Danijel Pek • Produttore, Antitalent
"Sono mosso da storie che ci raccontano qualcosa di importante su noi stessi e sulla società che abbiamo costruito"
- Abbiamo parlato con Danijel Pek, produttore della società croata Antitalent, in occasione della sua partecipazione a Producers on the Move di EFP
Questo articolo è disponibile in inglese.
Croatian producer Danijel Pek founded the production company Antitalent in 2007 to focus on film, TV and online content. Through it he made two acclaimed films by Nevio Marasović, Vis-à-Vis [+leggi anche:
intervista: Nevio Marasovic & Rakan Ru…
scheda film] (2013) and Goran [+leggi anche:
intervista: Nevio Marasović
scheda film] (2016). In addition, in 2015 he launched the rental company CineCro which services international productions shooting in Croatia. We talked to Pek on the occasion of his participation in EFP's Producers on the Move.
Cineuropa: You have been making both audience-friendly and challenging arthouse films. What would you say drives you in filmmaking?
Danijel Pek: Before filmmaking, I was working for years as a journalist in radio and television. I loved it, it was my dream job since childhood. I remember the moment when I decided to start working in film: I read an interview with Robert Redford as the founder of Sundance, and he said journalism was dead and its role was now in the hands of filmmakers.
One of my favourite professors in the film school used to say: "Don’t forget, we are a storytelling school." I will always keep this as reminder of what we should be doing in the first place, regardless if the result of our work is an arthouse film, crowdpleaser or anything in between.
Based on these two instances, I would say I am driven by stories that tell us something important about ourselves and the society we have built. We need a purpose in life and I think cinema is one of the things we as a species have come up with that can at least sometimes provide that to us.
Can you tell us a bit about the films you are currently working on?
We are in last stage of post-production with the documentary Storkman by Tomislav Jelinčić and the debut fiction feature Murina by Antoneta A Kusijanović. We spent five producing Storkman, while Murina was filmed in August/September 2019, but it was so ambitious and demanding that it seems like it took give years too. Both are great films by talented authors and I can't wait we share them with audiences.
We are at the moment developing Dark Mother Earth, a fiction feature by Rok Biček (Class Enemy [+leggi anche:
intervista: Rok Biček
intervista: Rok Bicek
intervista: Rok Bicek
scheda film]), and this is our most important project so far. It is based on my favourite Croatian novel of the same title by the author Kristian Novak. It has been published in English by Amazon Crossing and I strongly recommend it.
We have a Croatian writer and producer and a Slovenian director, and we want to do this production in a new and ambitious way, as a parity co-production between Croatia and Slovenia. I believe this can be good model for co-producing in a “new normal“ where we will have many more challenges for our films and film funds.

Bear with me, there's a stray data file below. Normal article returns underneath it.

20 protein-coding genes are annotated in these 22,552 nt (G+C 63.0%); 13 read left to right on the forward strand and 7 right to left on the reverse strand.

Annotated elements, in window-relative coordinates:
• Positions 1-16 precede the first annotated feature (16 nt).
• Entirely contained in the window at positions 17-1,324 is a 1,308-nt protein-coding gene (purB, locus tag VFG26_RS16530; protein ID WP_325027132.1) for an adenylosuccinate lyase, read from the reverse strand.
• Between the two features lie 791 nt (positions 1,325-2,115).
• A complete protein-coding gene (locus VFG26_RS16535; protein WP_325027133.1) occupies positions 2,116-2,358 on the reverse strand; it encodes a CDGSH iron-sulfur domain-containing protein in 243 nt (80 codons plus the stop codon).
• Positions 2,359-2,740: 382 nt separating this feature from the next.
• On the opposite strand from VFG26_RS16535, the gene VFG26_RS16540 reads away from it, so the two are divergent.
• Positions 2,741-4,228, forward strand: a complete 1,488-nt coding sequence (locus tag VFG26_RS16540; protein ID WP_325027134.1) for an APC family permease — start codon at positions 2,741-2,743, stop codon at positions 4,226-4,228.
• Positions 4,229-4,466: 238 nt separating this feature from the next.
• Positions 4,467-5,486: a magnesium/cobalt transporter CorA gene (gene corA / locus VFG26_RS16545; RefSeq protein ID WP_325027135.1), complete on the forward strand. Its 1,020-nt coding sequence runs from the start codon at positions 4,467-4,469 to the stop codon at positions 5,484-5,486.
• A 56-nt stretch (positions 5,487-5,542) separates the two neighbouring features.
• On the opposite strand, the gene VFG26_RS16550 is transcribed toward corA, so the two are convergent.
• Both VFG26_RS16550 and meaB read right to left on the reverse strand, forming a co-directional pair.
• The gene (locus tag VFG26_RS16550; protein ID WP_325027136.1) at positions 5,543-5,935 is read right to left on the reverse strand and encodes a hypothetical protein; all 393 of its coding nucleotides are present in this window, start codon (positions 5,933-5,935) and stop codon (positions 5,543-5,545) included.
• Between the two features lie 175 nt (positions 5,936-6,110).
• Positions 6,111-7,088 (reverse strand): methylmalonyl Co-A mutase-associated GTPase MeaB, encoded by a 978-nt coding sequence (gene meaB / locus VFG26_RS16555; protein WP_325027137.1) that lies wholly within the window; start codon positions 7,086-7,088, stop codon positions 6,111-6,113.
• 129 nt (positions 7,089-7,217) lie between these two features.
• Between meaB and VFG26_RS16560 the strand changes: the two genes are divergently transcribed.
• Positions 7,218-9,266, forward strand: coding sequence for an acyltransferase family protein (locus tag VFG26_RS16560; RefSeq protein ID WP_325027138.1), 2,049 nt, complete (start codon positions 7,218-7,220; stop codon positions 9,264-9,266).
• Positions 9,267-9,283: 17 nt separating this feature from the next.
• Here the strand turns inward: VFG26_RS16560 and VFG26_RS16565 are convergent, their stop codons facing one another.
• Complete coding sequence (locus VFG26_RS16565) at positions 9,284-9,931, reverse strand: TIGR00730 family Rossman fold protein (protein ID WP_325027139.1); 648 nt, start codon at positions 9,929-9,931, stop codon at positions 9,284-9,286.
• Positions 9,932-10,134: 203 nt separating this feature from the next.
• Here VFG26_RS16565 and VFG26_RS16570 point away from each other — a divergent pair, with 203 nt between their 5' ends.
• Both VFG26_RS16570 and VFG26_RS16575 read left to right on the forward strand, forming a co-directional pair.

How do you see the production and distribution situation in Croatia pre-Covid crisis and how do you expect it to develop when things go back to some kind of normal? Also, what is your opinion of the interest of Croatian audiences in local films?
Production in Croatia is in a challenging situation. The services for international productions have been growing exponentially and projects have been getting increasingly attractive and ambitious. On the other hand, production of Croatian films got into a deadlock a few years ago when ignorant politicians almost destroyed our film fund in just a few months. Now it is coming back on track, but with the current situation I expect it will be harder to produce local films.
As a producer I am focused on the creative side of the job, that's what I am interested in. So making Croatian films is more creative and more personally fulfilling for me. Business-wise, it is easier and wiser to stick with service productions and I expect this will be a choice for each of us to make. For now I am managing to do both.
Regarding distribution, I really wish my colleagues succeed in opening open air and smaller cinemas in Croatia in the coming weeks. I think we underestimate the interest in local films. In the past we've had Croatian films that matched theatrical figures of Harry Potter films. Unfortunately, we don’t produce enough of such films to change the public perception. Audiences and uninformed commentators are often comparing figures for Croatian arthouse film with Star Wars and the like. I like Star Wars but such a comparison makes no sense. A film is both a product and work of art. Some are more inclined to one or the other side of this lever, but both sides are important and worthy.
What do you expect from your participation in Producers on the Move?
I am happy and proud to be selected among this great company. There are colleagues in this year's edition whom I know from before and already consider friends. I believe I will be able to say the same for many others that I will meet now.
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